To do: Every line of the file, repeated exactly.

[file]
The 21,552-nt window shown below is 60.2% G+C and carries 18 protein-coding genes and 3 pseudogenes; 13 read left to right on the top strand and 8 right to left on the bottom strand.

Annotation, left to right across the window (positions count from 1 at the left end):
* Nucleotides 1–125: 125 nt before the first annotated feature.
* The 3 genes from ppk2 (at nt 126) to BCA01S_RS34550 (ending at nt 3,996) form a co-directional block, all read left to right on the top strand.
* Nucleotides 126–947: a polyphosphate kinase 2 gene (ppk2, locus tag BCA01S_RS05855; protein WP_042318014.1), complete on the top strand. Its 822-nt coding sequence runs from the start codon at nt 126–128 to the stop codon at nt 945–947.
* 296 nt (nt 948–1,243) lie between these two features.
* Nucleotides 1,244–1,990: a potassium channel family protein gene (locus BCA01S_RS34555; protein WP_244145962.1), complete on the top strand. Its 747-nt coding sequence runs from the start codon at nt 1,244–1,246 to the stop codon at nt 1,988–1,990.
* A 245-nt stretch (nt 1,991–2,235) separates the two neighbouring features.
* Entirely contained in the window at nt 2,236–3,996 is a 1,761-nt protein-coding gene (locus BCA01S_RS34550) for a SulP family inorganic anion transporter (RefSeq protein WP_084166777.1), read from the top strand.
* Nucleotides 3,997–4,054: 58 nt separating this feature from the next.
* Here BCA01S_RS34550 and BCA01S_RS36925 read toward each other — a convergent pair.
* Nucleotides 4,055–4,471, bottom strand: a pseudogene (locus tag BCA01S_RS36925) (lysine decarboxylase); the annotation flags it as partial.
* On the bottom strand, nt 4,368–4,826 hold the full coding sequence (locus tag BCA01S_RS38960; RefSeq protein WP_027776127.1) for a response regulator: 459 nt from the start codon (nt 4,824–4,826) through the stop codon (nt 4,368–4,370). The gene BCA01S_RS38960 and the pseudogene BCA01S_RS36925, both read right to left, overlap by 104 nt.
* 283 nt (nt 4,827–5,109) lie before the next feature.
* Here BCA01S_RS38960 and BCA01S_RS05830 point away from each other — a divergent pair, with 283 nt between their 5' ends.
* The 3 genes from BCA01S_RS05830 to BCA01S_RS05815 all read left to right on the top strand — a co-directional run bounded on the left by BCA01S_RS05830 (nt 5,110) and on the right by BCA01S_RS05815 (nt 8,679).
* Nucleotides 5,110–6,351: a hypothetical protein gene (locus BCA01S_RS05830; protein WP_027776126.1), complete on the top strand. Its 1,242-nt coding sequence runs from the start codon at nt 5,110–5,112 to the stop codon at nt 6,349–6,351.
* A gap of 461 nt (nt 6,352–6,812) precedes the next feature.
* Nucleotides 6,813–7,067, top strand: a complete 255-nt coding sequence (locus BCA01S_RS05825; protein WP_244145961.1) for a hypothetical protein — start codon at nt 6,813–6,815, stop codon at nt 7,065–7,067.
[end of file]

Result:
The 21,552-nt window shown below is 60.2% G+C and carries 18 protein-coding genes and 3 pseudogenes; 13 read left to right on the top strand and 8 right to left on the bottom strand.

Annotation, left to right across the window (positions count from 1 at the left end):
* Nucleotides 1–125: 125 nt before the first annotated feature.
* The 3 genes from ppk2 (at nt 126) to BCA01S_RS34550 (ending at nt 3,996) form a co-directional block, all read left to right on the top strand.
* Nucleotides 126–947: a polyphosphate kinase 2 gene (ppk2, locus tag BCA01S_RS05855; protein WP_042318014.1), complete on the top strand. Its 822-nt coding sequence runs from the start codon at nt 126–128 to the stop codon at nt 945–947.
* 296 nt (nt 948–1,243) lie between these two features.
* Nucleotides 1,244–1,990: a potassium channel family protein gene (locus BCA01S_RS34555; protein WP_244145962.1), complete on the top strand. Its 747-nt coding sequence runs from the start codon at nt 1,244–1,246 to the stop codon at nt 1,988–1,990.
* A 245-nt stretch (nt 1,991–2,235) separates the two neighbouring features.
* Entirely contained in the window at nt 2,236–3,996 is a 1,761-nt protein-coding gene (locus BCA01S_RS34550) for a SulP family inorganic anion transporter (RefSeq protein WP_084166777.1), read from the top strand.
* Nucleotides 3,997–4,054: 58 nt separating this feature from the next.
* Here BCA01S_RS34550 and BCA01S_RS36925 read toward each other — a convergent pair.
* Nucleotides 4,055–4,471, bottom strand: a pseudogene (locus tag BCA01S_RS36925) (lysine decarboxylase); the annotation flags it as partial.
* On the bottom strand, nt 4,368–4,826 hold the full coding sequence (locus tag BCA01S_RS38960; RefSeq protein WP_027776127.1) for a response regulator: 459 nt from the start codon (nt 4,824–4,826) through the stop codon (nt 4,368–4,370). The gene BCA01S_RS38960 and the pseudogene BCA01S_RS36925, both read right to left, overlap by 104 nt.
* 283 nt (nt 4,827–5,109) lie before the next feature.
* Here BCA01S_RS38960 and BCA01S_RS05830 point away from each other — a divergent pair, with 283 nt between their 5' ends.
* The 3 genes from BCA01S_RS05830 to BCA01S_RS05815 all read left to right on the top strand — a co-directional run bounded on the left by BCA01S_RS05830 (nt 5,110) and on the right by BCA01S_RS05815 (nt 8,679).
* Nucleotides 5,110–6,351: a hypothetical protein gene (locus BCA01S_RS05830; protein WP_027776126.1), complete on the top strand. Its 1,242-nt coding sequence runs from the start codon at nt 5,110–5,112 to the stop codon at nt 6,349–6,351.
* A gap of 461 nt (nt 6,352–6,812) precedes the next feature.
* Nucleotides 6,813–7,067, top strand: a complete 255-nt coding sequence (locus BCA01S_RS05825; protein WP_244145961.1) for a hypothetical protein — start codon at nt 6,813–6,815, stop codon at nt 7,065–7,067.